We will look at the all the angular components like controllers, services, filters and directives in details in later articles but lets just briefly look at the components angular provides and what is the role of each component.

  • Views: Plain HTML documents containing angular specific tags and markup along with HTML.
  • Controllers: A controller is a simple javascript class that contains all the business logic implementation to be used by the view.
  • Models: Plain old JavaScript Object that contain data to represent business entities.
  • Services: Classes containing reusable pieces of code/functionality.
  • Filters: filter and/or process the data.
  • Directives: Directives is a mechanism that let the developers extend the HTML vocabulary and define custom HTML like tags and attributes.

Note: One important thing to note while reading these above definitions is that they are meant to get the reader acquainted with the basic components. The actual definition of these components is much more elaborate and there are some best practices and standards associated with these components usage. I have intentionally kept these definition simple just to avoid confusion. We will look at the detailed definitions and best practices in the later articles.

The infamous Hello World

No Introductory article is complete without the infamous “Hello World” example. As for the angular version, what we will do here is that I will create a simple controller and initialize the “Hello World” message in the controller scope. We will then see how we can use angular two way biding to easily propagate the changes in this message from view to controller and then from controller to view again.

Note: I will be putting all the code for this simple app in a single HTML file which again is not recommended but is being done just to demonstrate the concepts. Let us start by creating a simple HTML page that will contain a heading to show our message and a textbox to update this message.

Now let us include the Angular.Js and let the HTML page know that we want to use angular with this page. This can be done by using the ng-app directive. Usually this is done at the html tag so that the complete page can be accessed by angular. If we do this on any other tag, only the HTML nested inside that element will be accessible by angular. Lets define the ng-app called “sample” for this view.

The next thing we need to do is to create an angular module with the same name as the np-appi.e. “sample”. The module is like an application definition. It contains all the different parts of the angular application. All the controllers, services and directives should belong to a module. So lets define a module “sample” for our application.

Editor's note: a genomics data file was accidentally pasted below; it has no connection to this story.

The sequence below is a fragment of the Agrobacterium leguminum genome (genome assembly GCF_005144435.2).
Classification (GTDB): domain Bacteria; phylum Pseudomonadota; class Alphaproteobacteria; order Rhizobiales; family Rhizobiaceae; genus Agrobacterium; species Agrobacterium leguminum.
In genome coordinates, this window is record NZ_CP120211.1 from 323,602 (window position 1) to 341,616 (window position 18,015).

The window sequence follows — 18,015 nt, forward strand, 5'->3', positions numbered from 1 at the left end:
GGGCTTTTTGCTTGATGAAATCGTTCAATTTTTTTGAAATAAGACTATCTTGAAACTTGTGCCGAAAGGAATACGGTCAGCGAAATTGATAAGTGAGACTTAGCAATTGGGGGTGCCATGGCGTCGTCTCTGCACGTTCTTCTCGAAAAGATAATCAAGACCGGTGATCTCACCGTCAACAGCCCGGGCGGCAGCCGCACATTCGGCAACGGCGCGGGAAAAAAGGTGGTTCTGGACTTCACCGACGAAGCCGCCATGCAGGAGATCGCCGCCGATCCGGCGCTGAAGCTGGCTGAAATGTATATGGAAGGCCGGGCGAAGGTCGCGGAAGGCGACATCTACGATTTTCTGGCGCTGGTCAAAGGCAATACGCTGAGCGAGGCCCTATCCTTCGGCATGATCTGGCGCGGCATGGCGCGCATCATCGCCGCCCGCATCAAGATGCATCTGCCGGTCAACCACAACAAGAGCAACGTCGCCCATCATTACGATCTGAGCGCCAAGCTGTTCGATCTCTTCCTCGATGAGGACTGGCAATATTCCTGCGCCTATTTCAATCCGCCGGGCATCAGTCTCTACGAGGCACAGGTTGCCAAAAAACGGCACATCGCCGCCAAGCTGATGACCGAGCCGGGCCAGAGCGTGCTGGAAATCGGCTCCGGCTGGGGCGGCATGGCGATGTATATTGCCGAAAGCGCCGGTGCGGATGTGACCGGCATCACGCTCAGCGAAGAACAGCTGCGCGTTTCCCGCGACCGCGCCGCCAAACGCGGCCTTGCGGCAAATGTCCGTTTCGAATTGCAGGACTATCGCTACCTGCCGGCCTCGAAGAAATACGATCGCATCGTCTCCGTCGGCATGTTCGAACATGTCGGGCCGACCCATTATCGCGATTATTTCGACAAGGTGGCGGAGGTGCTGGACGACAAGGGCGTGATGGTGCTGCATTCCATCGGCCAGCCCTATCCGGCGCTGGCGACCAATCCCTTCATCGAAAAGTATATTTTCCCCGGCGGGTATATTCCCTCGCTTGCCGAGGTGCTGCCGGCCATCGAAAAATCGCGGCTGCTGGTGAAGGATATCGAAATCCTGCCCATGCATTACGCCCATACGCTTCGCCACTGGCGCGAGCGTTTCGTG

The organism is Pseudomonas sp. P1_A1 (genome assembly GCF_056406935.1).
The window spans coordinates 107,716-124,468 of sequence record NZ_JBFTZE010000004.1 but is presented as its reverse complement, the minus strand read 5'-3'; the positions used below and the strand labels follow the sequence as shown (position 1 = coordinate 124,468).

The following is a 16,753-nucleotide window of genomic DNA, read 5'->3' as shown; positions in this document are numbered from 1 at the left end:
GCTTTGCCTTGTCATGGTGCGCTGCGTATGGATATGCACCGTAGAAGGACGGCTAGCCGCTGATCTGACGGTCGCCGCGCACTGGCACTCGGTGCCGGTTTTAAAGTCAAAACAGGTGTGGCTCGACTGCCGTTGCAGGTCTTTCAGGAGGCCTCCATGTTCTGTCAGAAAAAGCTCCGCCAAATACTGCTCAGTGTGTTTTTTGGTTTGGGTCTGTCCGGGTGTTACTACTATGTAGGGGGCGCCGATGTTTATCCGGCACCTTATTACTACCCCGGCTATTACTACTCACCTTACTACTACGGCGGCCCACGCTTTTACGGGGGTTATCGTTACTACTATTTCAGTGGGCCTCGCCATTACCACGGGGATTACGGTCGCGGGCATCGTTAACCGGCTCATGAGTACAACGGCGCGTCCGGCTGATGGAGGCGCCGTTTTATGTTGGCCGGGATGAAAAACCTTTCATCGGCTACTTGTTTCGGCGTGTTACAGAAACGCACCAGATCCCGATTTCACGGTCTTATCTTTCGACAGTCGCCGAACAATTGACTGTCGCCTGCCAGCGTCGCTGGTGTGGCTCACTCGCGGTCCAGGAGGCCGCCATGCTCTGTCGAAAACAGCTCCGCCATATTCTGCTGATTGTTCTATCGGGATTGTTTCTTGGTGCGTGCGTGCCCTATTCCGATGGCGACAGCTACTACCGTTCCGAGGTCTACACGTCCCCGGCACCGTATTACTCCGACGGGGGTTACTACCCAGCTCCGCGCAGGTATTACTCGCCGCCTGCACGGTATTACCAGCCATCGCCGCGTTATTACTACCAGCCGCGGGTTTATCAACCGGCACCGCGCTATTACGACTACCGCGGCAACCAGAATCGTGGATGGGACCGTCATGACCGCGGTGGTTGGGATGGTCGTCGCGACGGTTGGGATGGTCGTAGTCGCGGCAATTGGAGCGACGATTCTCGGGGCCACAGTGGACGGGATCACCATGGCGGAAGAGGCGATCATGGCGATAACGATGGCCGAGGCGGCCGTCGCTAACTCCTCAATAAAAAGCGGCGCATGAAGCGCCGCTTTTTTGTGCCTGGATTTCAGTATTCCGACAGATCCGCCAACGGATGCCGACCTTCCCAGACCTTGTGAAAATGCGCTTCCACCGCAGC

Now we will define a controller that will initialize a messageproperty on scope object. Lets see how we can define this controller.

Next we need to configure the HTML heading to show the message. This can be done by using the ng-controller directive on the HTML tag that wants to use the controller. We will do it with the body tag. Also to let the heading tag know about which message to show we need to use the ng-bind attribute with the heading as.

Now if we run the application and see the heading, we can see the message defined in our controller appearing on our heading.


Next we want to associate the textbox with the message in such a way that the value entered in the textbox will get assigned to the $scope.message in the controller. To show the message we used ng-bindwhich essentially means controller to view binding. To facilitate passing of data from view to controller, we need to use ng-model which will be a two way binding between view and controller. Lets see how this can be done.

Now if we run the application and enter some value in the textbox we can see that value being passed to $scope.messageand in turn appearing on the heading.


One more interesting thing to talk about here could be angular expressions. Anything written between double curly braces are treated as angular expressions. So if we write something like {{ 2 + 2 }} angular will evaluate it and print the result as 4. If we use expressions on scope properties it will be equivalent to ng-bind. Lets add one more heading and try to use expression to show the message to the user.

And the result for the new heading will be same as the heading that contains ng-bind.


Organizing the Code

When we are working on a project that is a very large it is important to organize our project in a proper structure there are two main ways of organizing the projects. One is known as the specific style where we group the code based on the type of components. so the code structure will look like following.


Another approach is called domain style where we group the code based on the logical domain entities and then put all the components inside the respective domain folders. Following image shows how this can be done.


Either way choosing the structuring style will mainly depend on the standards being following by the organization.

Point of interest

In this article we looked at the basic concepts behind angular.js. I think it is fair to say that we have not even started. We did look at a simple example and saw how we can create modules, controllers and use directives like bg-bind and ng-modal. How we can use expressions but this article mainly said this needs to be done and we never looked at why we are doing things in a certain way. In later articles we will dive deeper into each component and see why we are doing what we are doing and how we can use angular to create awesome web apps. Lets look at the details of angular modules and controllers in the next article.

Download Sample code from here: test